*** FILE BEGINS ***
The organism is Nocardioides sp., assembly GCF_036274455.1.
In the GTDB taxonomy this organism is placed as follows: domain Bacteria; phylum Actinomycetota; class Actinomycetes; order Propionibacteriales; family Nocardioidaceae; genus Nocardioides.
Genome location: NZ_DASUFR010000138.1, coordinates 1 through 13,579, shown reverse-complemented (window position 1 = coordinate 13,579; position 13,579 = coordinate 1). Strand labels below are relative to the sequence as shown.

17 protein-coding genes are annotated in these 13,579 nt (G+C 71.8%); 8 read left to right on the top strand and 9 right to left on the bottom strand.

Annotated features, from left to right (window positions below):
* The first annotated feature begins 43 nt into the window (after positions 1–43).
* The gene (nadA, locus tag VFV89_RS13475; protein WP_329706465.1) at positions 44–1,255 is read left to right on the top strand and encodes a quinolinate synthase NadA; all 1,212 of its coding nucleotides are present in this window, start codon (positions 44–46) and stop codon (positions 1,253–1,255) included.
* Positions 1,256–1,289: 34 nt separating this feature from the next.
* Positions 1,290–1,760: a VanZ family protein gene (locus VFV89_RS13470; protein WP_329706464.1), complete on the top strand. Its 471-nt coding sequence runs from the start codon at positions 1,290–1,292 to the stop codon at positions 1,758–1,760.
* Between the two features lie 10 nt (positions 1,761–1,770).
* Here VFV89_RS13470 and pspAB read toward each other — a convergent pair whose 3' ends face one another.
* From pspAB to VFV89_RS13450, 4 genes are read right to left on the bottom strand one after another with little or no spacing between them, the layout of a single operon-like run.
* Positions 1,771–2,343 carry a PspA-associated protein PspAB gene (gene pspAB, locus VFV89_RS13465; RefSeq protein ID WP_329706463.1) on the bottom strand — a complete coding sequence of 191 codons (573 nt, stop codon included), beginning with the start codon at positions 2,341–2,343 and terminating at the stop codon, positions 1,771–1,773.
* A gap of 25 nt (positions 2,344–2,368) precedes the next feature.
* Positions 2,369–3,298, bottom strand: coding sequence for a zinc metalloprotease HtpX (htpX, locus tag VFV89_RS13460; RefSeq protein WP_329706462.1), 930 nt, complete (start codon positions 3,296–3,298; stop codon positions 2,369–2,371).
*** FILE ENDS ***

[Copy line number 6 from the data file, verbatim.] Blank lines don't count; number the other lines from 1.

* The first annotated feature begins 43 nt into the window (after positions 1–43).